Winnipeg Free Press - PRINT EDITION

Make residential splash at Forks

Rejected site of water park can enrich critical area

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So... what now?

Over the past few months, Winnipeggers have been captivated by the most recent chapter in one of our city's great legends of modern folklore, the search for the ever-elusive "world-class Winnipeg water park."

Adjacent to The Forks, the location of the most recent water-park proposal created a wave of public opposition that caused Canalta Hotels to pack up its snorkel and swim fins and head back to Drumheller. With the pressure relieved, we now have the opportunity to step back and ask ourselves as a community, what is the best way forward for one of the most important pieces of real estate that we, the citizens of Winnipeg, collectively own?

Parcel Four, as it has come to be known, is a unique piece of property in the city. When The Forks was created in 1987, it was thought a new Provencher Bridge would connect to York Avenue, where the main entrance to The Forks exists today. To accommodate this future development, the land was partitioned from the rest of the site. When the new bridge was eventually built, the roads were maintained to the north, resulting in a large city-owned parcel of land within what is traditionally considered to be The Forks site.

In the following 25 years, The Forks North Portage Partnership (FNP) would transform its part of the site from an abandoned rail yard into one of the most important urban public spaces in Western Canada and a crown jewel of our city. FNP has achieved this success through extensive strategic planning and community-consultation initiatives. Because of its civic ownership, Parcel Four has been excluded from this planning process. The water-park development was negotiated by the city without public dialogue or identification of the long-term goals of the site, resulting in a surprise public announcement that contributed to the community backlash.

To avoid this in the future, and to ensure Parcel Four's development is compatible with the goals of the overall site, an appropriate strategy would be for the city to partner with FNP and allow the land to be included in The Forks' strategic master plan.

A well-designed master plan has taken on greater significance with the construction of the Canadian Museum for Human Rights. Parcel Four and the adjacent rail-side lands at The Forks hold the greatest potential to translate the urban and economic impact of the museum into a catalyst for growth at The Forks and throughout the downtown. FNP has said in its 10-year master plan it will explore the feasibility of a sustainable, mixed-use, residential and commercial development as a way to most effectively capitalize on this potential.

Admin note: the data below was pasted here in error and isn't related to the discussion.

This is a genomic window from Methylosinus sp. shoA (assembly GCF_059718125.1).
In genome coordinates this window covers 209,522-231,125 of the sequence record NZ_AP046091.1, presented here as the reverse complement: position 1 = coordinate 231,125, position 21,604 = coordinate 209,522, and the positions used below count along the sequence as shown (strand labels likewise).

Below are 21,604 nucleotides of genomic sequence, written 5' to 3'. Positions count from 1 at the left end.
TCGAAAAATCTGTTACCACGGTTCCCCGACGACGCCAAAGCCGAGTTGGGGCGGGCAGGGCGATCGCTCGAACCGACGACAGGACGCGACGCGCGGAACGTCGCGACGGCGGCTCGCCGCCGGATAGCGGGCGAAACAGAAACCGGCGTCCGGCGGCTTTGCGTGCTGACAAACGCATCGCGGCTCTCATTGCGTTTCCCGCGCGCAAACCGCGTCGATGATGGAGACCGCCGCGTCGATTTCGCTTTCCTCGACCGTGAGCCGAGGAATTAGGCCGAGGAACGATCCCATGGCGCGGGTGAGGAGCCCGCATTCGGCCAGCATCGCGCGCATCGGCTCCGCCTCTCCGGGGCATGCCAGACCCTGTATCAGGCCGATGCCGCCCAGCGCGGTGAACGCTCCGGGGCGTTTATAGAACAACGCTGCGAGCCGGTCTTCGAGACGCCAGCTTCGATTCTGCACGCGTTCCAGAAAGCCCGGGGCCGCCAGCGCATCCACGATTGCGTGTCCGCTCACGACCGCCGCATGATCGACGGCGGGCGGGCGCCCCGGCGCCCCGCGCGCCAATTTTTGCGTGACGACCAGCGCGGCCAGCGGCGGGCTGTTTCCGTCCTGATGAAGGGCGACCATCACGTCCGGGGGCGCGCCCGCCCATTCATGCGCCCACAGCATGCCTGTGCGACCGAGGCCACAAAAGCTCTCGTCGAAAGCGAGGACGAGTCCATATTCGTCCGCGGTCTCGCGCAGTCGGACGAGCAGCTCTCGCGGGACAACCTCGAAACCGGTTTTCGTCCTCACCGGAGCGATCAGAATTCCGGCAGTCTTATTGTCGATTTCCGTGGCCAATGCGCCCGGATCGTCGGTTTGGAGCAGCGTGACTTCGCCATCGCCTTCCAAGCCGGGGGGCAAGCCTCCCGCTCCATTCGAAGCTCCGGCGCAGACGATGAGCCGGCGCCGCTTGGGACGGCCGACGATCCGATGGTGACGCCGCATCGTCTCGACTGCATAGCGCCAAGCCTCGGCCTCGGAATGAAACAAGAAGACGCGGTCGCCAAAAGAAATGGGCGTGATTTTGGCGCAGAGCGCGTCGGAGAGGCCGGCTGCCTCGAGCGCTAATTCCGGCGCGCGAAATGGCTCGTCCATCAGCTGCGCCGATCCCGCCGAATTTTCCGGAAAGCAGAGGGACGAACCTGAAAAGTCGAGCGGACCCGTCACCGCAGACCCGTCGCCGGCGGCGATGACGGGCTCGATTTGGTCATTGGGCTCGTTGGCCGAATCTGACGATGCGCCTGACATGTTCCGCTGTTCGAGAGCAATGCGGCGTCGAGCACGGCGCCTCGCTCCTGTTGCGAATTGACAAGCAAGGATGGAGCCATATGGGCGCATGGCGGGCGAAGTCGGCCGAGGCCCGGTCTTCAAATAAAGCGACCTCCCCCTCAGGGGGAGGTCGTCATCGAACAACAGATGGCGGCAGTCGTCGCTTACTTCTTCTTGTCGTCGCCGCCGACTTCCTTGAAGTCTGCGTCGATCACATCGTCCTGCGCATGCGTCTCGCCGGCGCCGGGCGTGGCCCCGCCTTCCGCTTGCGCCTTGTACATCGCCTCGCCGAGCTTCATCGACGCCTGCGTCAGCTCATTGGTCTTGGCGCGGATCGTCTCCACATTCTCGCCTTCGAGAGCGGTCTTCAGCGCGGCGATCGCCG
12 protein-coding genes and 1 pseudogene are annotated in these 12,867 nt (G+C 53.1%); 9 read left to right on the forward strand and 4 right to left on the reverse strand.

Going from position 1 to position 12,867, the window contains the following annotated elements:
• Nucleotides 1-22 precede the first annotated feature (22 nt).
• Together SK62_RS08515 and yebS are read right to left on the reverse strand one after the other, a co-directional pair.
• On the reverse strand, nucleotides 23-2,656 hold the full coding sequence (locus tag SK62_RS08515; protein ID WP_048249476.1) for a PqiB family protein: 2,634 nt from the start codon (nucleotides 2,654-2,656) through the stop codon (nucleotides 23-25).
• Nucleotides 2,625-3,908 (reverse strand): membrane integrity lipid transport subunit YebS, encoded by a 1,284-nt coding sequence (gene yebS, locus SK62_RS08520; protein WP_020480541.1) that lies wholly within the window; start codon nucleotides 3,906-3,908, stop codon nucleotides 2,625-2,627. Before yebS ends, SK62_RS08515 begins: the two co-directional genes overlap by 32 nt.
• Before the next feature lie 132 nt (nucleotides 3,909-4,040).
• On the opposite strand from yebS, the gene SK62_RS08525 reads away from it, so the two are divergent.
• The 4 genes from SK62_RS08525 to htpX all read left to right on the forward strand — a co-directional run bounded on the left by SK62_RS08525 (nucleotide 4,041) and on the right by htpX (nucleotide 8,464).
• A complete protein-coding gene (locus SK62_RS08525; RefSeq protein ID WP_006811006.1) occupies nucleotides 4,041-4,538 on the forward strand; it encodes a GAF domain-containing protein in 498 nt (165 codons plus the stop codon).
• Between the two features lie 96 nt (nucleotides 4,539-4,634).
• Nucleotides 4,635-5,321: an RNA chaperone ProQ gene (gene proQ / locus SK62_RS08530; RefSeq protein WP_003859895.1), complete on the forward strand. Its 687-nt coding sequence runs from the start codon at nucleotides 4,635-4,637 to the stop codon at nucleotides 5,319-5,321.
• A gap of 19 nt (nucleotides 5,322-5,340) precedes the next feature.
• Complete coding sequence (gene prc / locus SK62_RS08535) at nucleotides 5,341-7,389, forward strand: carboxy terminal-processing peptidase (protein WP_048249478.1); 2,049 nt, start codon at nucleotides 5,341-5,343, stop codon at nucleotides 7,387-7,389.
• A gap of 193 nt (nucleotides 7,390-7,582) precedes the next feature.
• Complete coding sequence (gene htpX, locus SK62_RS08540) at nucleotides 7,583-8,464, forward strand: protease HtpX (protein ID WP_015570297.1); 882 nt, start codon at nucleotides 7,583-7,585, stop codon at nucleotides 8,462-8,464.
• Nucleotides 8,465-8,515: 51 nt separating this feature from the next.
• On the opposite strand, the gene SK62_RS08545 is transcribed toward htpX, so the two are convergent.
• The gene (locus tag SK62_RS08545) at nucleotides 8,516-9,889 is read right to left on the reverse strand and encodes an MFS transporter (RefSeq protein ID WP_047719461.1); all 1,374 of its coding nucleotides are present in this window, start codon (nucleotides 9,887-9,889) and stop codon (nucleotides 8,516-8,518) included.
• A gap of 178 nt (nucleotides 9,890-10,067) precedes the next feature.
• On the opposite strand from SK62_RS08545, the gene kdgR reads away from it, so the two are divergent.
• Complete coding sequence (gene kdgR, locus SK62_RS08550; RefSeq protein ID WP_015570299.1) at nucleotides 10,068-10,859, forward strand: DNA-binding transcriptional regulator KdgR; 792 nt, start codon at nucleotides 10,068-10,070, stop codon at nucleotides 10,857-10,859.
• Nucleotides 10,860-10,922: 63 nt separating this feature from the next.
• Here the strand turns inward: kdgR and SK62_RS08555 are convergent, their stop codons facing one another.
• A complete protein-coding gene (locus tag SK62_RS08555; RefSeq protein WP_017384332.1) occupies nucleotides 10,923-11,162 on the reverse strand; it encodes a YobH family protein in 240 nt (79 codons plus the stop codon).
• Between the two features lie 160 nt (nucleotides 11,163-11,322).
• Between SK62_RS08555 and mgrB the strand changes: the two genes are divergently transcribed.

Successful reclamation of urban industrial land in cities across the world consistently incorporates mixed-use residential development as a key planning initiative. Cities such as Pittsburgh, Copenhagen, Bilbao and Toronto have all transformed their industrial waterfronts through the construction of cultural institutions, urban markets and public green space similar to what is seen at The Forks today. These amenities are then used as a magnet to attract residential development that completes the puzzle by injecting a vibrancy, security and economic stability to the area.

Without this permanent residential community at The Forks, the site remains primarily a drive-to destination that lacks the all-hours activity of many successful urban gathering places. As wonderful as it is, The Forks is a segregated island in the downtown that can be desolate during off-peak hours.

A residential population would provide a more consistent level of activity to The Forks at all times and would introduce new commercial opportunities to retailers who would not only be responding to visitors and tourists, but to the daily needs of the neighbourhood. Most vibrant public spaces have one significant feature in common: They serve dense residential populations that are able to activate the markets and outdoor spaces beyond sunny summer weekends.

The mixed-use development FNP envisions in its 10-year plan establishes an urban streetscape of retail storefronts, live-work units and landscaped green space that would create a new layer of animation at The Forks. A strong residential component would transform the site into a unique, thriving community with residents who work, live and play at The Forks and in its surrounding neighbourhoods, breaking down the barriers that currently divide the site from the rest of downtown.

Parcel Four and the adjacent rail-side lands are the last significant development properties at The Forks. Their strategic location across from the new museum represents a rare opportunity to inspire far-reaching, transformational growth that can be more valuable in the long term than the property-tax or building-permit revenues of the immediate site. The decisions made there will forever redefine the character of Winnipeg's most cherished public place. With careful planning, the conditions exist to create an active urban neighbourhood, solidifying The Forks' long-term viability and translating its success to the surrounding neighbourhoods of downtown Winnipeg.

Brent Bellamy is senior design architect for Number Ten Architectural Group. Email him at:

Republished from the Winnipeg Free Press print edition May 28, 2012 B5

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About Brent Bellamy

Brent Bellamy is senior design architect for Number Ten Architectural Group.


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